Blog on the Run: Reloaded

Thursday, July 8, 2004 8:27 pm

Judge rules voter-verified paper-ballot requirement is constitutional

Filed under: Black-box voting — Lex @ 8:27 pm

A federal district judge has ruled in favor of California’s new paper-trail reform in electronic voting:

Los Angeles – A federal judge ruled [Wednesday] that California Secretary of State Kevin Shelley’s requirements for additional security on electronic voting machines do not violate federal or state law. The Electronic Frontier Foundation, California Voter Foundation, VerifiedVoting.org, and Voters Unite! submitted a friend-of-the-court brief and a sur-reply in support of Secretary Shelley. The case is Benavidez v. Shelley.”This decision is a landmark,” said [Electronic Frontier Foundation] Legal Director Cindy Cohn. “The court said – in clear, unambiguous terms – that requiring a paper trail for e-voting machines is consistent with the ‘obligation to assure the accuracy of election results.’ That’s an enormous victory.”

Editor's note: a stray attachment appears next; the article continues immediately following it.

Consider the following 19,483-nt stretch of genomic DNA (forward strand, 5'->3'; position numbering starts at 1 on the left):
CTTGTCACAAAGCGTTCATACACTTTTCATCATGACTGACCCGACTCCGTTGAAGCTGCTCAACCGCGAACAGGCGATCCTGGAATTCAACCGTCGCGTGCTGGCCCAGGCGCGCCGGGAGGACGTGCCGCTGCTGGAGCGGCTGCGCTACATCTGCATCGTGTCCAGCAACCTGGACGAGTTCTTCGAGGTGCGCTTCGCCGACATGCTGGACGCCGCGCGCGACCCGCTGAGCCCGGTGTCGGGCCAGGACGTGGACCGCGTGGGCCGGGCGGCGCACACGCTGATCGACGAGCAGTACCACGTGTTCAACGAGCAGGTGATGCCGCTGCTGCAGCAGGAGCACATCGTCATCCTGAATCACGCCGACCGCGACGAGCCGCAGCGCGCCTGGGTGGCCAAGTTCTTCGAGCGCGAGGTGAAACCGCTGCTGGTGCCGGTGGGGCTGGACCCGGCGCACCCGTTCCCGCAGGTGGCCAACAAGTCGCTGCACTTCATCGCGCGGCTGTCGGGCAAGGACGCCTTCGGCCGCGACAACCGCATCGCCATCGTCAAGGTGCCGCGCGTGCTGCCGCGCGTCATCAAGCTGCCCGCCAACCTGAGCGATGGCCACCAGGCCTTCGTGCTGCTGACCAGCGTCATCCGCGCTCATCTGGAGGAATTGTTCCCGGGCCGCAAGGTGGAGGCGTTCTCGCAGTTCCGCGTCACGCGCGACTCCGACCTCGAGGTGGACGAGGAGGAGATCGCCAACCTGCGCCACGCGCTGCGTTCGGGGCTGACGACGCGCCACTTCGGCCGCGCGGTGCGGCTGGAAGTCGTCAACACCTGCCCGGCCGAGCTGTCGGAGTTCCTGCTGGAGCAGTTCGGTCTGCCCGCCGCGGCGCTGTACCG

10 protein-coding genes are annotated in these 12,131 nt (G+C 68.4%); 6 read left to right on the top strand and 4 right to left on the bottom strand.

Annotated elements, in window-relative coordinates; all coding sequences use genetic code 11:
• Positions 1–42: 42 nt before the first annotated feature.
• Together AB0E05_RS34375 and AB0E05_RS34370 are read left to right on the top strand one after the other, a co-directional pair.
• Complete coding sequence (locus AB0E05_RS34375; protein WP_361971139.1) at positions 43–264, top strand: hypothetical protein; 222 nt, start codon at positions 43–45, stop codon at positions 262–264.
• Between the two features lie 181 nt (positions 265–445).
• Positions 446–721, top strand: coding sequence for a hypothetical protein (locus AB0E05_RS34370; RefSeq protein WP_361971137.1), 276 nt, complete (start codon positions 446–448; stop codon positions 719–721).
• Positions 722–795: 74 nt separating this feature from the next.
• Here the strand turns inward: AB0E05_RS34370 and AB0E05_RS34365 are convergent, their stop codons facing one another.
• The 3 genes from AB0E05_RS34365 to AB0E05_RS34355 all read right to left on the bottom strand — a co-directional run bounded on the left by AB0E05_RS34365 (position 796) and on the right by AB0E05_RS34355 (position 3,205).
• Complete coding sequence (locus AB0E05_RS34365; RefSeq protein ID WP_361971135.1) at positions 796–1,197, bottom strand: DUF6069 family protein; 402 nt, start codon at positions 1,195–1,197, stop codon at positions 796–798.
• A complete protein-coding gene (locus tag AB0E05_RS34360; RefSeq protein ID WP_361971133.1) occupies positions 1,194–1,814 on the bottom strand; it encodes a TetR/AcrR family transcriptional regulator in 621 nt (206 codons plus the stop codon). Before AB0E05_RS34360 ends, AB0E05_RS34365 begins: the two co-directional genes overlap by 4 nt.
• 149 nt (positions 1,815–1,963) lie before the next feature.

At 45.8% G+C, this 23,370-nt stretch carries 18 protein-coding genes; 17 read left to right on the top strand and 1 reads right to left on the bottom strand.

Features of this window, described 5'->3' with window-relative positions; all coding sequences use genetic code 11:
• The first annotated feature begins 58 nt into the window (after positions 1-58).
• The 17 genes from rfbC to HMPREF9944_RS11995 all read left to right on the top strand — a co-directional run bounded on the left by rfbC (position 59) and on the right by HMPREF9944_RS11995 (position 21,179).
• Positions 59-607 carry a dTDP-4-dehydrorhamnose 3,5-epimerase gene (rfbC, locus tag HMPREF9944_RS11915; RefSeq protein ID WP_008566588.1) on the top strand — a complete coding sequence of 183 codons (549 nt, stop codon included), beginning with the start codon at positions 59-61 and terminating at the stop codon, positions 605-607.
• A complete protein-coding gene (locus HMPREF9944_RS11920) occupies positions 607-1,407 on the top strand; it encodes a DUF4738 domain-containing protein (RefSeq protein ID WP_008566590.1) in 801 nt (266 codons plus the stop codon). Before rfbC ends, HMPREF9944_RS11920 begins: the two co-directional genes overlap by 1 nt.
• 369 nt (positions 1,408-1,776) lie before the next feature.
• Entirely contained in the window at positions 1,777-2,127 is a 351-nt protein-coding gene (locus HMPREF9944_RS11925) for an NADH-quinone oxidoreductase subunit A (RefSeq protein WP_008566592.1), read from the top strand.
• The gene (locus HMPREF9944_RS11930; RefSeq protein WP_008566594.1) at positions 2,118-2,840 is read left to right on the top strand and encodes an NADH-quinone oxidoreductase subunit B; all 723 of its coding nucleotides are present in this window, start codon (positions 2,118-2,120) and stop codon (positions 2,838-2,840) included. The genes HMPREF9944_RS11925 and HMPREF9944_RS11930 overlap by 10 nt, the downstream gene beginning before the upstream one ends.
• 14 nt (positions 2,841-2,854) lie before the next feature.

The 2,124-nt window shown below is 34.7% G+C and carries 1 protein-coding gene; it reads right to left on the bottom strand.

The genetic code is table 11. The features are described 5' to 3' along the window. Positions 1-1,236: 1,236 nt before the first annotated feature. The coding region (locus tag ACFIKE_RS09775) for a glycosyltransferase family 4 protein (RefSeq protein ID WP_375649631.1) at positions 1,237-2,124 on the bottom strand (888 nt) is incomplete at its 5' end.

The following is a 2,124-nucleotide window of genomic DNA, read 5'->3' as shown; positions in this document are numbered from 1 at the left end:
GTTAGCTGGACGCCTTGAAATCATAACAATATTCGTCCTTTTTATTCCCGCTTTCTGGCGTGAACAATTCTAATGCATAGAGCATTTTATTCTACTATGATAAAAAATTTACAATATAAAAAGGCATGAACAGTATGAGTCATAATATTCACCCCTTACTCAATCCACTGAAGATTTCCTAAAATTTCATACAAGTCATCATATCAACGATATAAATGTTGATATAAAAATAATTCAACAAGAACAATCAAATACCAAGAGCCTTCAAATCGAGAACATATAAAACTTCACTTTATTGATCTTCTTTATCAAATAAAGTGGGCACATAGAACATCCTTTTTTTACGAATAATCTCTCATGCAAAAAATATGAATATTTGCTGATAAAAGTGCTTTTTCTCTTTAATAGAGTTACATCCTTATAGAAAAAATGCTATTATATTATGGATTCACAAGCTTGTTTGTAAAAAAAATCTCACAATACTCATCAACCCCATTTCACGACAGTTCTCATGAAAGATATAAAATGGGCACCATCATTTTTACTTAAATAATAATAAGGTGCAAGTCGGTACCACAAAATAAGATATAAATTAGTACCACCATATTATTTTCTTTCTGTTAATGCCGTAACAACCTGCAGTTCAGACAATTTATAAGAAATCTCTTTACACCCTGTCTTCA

Judge [Florence-Marie] Cooper wrote that the “defendant’s decision to decertify touch-screen voting machines and to withhold further certification until he is satisfied that manufacturers have complied with specified conditions is a reasonable one. It is based on studies conducted and information gathered which convinced him that the voting public’s right to vote is not adequately protected by the systems currently in place.”

This ruling is particularly significant because Secretary Shelley’s e-voting reforms are setting the tone for the national debate on this issue. He was the first state election official to issue a blanket requirement for voter-verified paper audit trails (VVPAT) on e-voting machines, though Nevada later followed suit. On April 30, after further review and a scandal with embattled voting machine vendor Diebold Election Systems, Shelley decertified all of the state’s e-voting machines until additional safeguards could be implemented. His responsiveness to the growing evidence of problems in e-voting systems has led to pressure in states like Maryland and Ohio, where similar evidence has been downplayed.

The ruling certainly is consistent with the facts and the law as I understand them. But this issue has been so obfuscated by opponents of reform that it’s still a bit surprising to see someone actually doing the right thing.

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